House Democrats Look to End Special Treatment of Corporate Polluters

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By Matthew Gravatt, Sierra Club

For decades, bedrock environmental laws like the Clean Air Act and Clean Water Act have existed to protect our communities from dangerous pollution. But did you know that oil and gas companies are often able to get around these protections?

Thanks to provisions like the infamous “Halliburton Loophole,” the oil and gas industry has for too long been given free rein to pollute our air and water without being held accountable or held to the most basic transparency requirements. Now, Democrats in the House of Representatives are taking action to change that with the introduction of a set of bills — known as the “Frack Pack” — that would close these loopholes and end the special treatment of this polluting industry.

There’s never been a more important time to strengthen protections against the dangers of fracking. Right now, fracking occurs in nearly three dozen states, often in residential areas — near homes, schools, parks, and playgrounds. In fact, an estimated 12.6 million people live within a half mile of an active oil and gas well, compressor, or processor. These activities expose our communities to dangerous pollutants associated with cancer, respiratory diseases, reproductive problems, birth defects, neurological damage, and other serious illnesses. They also contribute to climate change: Fracking releases massive amounts of methane, a potent greenhouse gas with 86 times the warming potential of carbon.

Despite these threats to our health and our climate, the oil and gas industry continues to get special treatment and freedom to skirt bedrock laws meant to keep us safe. The five bills that make up the “Frack Pack” will close these loopholes and help protect the environment and public health from the risks of fracking:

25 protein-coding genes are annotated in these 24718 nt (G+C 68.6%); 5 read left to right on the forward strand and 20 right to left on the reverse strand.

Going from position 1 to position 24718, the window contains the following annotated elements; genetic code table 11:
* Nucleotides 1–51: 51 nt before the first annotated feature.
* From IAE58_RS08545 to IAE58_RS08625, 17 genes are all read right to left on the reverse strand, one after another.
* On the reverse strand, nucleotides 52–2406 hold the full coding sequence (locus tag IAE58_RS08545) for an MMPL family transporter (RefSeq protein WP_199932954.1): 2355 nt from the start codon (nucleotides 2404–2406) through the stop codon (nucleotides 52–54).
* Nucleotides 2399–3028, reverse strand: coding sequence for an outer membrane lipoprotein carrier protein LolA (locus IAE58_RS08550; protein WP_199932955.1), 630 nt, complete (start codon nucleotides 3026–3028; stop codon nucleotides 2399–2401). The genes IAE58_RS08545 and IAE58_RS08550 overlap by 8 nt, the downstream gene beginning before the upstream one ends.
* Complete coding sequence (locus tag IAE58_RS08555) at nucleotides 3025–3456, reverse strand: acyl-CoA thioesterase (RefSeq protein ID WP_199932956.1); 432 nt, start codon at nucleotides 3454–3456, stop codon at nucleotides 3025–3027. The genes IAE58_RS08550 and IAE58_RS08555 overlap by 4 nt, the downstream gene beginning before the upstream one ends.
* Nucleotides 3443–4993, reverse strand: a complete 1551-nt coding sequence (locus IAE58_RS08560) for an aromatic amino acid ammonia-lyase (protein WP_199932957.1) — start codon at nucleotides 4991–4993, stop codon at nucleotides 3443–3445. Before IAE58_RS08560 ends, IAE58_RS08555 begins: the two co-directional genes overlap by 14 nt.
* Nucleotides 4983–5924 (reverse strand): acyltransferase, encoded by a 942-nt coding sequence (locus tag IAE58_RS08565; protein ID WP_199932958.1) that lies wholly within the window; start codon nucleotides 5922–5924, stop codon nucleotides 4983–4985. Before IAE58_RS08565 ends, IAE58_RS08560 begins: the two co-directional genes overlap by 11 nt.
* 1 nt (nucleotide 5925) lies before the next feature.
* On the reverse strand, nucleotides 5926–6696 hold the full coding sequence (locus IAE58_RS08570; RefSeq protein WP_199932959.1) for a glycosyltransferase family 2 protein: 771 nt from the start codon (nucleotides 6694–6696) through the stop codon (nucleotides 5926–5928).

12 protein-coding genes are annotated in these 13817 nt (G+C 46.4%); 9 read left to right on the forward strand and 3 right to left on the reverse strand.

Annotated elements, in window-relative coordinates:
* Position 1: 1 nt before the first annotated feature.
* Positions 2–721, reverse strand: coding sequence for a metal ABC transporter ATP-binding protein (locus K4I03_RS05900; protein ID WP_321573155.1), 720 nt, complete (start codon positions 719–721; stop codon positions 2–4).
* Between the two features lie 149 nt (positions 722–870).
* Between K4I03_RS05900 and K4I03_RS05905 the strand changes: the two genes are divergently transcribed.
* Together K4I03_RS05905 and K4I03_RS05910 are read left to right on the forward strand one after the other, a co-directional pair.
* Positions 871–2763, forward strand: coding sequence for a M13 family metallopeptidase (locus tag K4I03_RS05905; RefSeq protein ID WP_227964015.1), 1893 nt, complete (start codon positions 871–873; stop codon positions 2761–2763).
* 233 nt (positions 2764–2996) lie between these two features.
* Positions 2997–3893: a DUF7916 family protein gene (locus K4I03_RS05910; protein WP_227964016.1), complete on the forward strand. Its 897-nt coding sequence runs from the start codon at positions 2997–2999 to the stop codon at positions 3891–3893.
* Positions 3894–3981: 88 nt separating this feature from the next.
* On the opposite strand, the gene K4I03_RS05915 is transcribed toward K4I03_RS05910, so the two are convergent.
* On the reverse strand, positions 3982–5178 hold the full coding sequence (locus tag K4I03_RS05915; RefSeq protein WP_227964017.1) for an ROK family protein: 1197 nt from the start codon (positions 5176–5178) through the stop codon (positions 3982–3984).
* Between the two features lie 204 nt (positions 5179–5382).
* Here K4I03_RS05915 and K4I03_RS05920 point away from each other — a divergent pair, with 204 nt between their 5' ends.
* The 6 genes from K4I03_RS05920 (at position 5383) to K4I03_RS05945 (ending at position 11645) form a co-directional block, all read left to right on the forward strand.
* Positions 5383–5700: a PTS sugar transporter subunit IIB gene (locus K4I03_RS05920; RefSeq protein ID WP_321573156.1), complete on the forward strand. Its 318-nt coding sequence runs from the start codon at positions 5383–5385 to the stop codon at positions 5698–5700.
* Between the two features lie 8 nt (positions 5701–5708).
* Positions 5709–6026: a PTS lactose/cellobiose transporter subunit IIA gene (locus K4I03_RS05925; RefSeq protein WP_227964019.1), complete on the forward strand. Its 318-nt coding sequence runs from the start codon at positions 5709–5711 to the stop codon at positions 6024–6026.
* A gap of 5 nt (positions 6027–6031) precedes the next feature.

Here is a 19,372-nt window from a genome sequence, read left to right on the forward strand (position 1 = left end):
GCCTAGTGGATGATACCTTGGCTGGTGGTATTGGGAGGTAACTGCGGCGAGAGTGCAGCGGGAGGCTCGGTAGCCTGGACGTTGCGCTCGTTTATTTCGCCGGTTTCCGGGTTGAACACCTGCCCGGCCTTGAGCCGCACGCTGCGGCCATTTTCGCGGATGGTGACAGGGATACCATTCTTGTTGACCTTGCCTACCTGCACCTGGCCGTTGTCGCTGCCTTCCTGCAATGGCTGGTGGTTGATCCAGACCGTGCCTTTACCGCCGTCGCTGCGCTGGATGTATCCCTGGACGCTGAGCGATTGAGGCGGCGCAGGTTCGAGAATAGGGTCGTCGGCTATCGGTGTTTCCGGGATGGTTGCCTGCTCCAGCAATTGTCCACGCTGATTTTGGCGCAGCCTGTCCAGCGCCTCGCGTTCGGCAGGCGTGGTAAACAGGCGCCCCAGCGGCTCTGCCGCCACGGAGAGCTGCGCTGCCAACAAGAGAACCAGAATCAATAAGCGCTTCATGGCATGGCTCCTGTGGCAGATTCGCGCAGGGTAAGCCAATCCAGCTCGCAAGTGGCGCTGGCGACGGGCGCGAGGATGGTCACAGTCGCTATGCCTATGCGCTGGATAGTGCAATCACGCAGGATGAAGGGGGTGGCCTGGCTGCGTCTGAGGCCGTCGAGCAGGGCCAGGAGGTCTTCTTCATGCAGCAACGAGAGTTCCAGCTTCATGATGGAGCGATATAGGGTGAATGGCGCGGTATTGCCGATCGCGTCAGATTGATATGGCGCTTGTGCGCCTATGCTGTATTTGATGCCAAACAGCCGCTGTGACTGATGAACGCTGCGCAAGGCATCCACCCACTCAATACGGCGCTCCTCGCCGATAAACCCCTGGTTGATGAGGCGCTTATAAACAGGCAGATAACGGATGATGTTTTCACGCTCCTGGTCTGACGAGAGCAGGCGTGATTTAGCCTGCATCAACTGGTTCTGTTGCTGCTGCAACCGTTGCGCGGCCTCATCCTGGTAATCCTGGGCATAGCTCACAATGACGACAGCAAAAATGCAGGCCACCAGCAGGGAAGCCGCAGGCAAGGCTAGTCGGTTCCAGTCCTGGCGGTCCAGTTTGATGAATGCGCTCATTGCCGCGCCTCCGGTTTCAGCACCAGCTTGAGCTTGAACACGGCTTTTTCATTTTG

• Sponsored by Rep. Diana DeGette (CO), the FRAC Act would close the “Halliburton Loophole” that exempts fracking from the Safe Drinking Water Act and require companies to disclose the chemicals they use in fracking.

  • Sponsored by Reps. Yvette Clarke (NY) and Joe Neguse (CA), the BREATHE Act closes loopholes in the Clean Air Act that allow the oil and gas industry to evade standards for hazardous air pollution that other industries are required to follow.

  • Sponsored by Rep. Matt Cartwright (PA), the FRESHER Act would close a loophole in the Clean Water Act that exempts the oil and gas industry from critical water pollution protections and endangers water quality in rivers, streams, wetlands, and other waterways near oil and gas production activities.

  • Also sponsored by Rep. Cartwright, the CLEANER Act would close a loophole in the Resource Conservation and Recovery Act that exempts toxic waste from oil and gas activities from hazardous waste requirements.

  • Sponsored by Rep. Jan Schakowsky (IL), the SHARED Act would require testing of water sources near planned oil and gas operations before fracking begins so that oil and gas companies can be held accountable for any water contamination they cause.

Oil and gas companies should be held to the same standards as those in any other industry and be held accountable when they put the health and safety of our families at risk.

The Trump administration may be doing everything it can to roll back protections and smooth the way for fossil fuel companies to operate with impunity, but it’s exciting to see our champions in Congress stepping up and doing important work to hold polluting industries accountable and protect our air, water, and health.

As oil and gas operations continue to threaten our climate, public health, air, and water resources, it is time to update the laws that have given the fossil fuel industry a free pass to pollute.

Originally posted here.

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